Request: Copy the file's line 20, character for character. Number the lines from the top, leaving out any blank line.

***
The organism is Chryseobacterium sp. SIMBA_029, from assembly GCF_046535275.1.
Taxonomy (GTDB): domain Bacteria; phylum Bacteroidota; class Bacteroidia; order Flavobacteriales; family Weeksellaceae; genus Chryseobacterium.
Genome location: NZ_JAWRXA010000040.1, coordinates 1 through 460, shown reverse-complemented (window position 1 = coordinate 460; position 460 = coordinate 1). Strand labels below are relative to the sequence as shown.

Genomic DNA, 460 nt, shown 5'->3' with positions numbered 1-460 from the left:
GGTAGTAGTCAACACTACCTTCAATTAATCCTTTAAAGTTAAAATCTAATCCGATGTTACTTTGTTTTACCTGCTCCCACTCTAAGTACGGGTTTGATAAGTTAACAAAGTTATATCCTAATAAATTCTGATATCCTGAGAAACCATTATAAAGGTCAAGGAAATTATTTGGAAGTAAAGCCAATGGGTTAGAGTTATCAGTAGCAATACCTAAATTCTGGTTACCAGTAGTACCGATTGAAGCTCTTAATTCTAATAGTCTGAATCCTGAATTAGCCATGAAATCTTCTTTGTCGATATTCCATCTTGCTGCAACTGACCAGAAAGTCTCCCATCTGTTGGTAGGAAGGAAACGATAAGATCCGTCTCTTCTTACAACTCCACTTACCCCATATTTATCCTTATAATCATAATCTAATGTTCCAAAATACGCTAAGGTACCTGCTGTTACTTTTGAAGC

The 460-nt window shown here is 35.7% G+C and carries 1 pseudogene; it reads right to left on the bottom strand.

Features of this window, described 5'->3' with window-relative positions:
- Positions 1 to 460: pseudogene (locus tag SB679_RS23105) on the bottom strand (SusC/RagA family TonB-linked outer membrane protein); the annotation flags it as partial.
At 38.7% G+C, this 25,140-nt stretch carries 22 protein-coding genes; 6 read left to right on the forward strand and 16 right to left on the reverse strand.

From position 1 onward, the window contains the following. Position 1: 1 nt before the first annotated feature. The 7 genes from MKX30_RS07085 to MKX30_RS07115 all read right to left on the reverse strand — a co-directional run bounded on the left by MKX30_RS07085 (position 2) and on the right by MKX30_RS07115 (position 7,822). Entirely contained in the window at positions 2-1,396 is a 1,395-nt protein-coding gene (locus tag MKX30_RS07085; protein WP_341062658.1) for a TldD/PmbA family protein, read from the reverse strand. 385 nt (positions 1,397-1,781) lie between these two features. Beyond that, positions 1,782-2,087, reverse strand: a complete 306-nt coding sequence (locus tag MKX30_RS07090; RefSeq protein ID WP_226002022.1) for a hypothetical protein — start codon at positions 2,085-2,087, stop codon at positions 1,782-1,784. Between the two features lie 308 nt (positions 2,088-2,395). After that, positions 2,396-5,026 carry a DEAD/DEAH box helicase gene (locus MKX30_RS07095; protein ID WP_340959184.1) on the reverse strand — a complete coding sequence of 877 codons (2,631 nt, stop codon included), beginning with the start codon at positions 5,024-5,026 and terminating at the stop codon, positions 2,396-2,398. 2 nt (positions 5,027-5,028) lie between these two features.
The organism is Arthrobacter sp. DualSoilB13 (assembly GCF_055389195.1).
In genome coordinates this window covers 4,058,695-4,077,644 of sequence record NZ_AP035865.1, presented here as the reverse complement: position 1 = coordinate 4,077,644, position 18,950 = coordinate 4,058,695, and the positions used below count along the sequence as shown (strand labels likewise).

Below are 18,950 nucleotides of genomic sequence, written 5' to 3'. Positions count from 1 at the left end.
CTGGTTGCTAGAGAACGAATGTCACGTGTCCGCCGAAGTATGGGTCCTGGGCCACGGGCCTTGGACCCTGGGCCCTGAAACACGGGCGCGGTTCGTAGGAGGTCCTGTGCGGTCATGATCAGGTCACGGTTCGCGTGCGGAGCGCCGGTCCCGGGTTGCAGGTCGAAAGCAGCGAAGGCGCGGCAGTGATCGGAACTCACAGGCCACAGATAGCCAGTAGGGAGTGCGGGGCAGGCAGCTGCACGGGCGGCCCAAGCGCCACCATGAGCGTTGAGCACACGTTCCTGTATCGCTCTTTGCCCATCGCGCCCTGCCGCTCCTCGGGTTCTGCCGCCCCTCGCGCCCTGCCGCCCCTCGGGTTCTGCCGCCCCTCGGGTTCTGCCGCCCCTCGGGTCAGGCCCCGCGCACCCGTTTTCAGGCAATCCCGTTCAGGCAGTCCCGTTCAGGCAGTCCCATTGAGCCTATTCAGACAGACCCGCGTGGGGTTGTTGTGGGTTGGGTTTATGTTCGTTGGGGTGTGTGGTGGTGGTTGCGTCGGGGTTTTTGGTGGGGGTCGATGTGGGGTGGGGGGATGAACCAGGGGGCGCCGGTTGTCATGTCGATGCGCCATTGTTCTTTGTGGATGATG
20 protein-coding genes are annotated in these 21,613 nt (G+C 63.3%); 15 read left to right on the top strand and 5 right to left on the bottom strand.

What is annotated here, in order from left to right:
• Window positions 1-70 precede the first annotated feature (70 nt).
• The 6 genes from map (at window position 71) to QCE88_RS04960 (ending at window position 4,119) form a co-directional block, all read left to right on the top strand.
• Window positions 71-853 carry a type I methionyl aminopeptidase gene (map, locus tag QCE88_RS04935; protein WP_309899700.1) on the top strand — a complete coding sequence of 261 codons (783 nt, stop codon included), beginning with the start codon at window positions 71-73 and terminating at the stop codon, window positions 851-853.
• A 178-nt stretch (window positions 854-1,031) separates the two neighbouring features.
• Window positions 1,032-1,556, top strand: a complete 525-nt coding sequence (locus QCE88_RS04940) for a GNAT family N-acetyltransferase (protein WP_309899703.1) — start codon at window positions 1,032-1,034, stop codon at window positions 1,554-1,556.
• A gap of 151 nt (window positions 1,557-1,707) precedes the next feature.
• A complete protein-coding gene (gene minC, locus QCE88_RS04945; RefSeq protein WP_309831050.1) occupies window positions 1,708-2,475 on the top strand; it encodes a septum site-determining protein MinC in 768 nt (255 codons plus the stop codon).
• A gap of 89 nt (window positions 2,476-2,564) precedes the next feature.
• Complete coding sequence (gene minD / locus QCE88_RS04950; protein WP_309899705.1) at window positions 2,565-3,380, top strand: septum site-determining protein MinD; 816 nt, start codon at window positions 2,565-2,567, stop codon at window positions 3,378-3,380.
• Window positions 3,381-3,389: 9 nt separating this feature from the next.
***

• A 178-nt stretch (window positions 854-1,031) separates the two neighbouring features.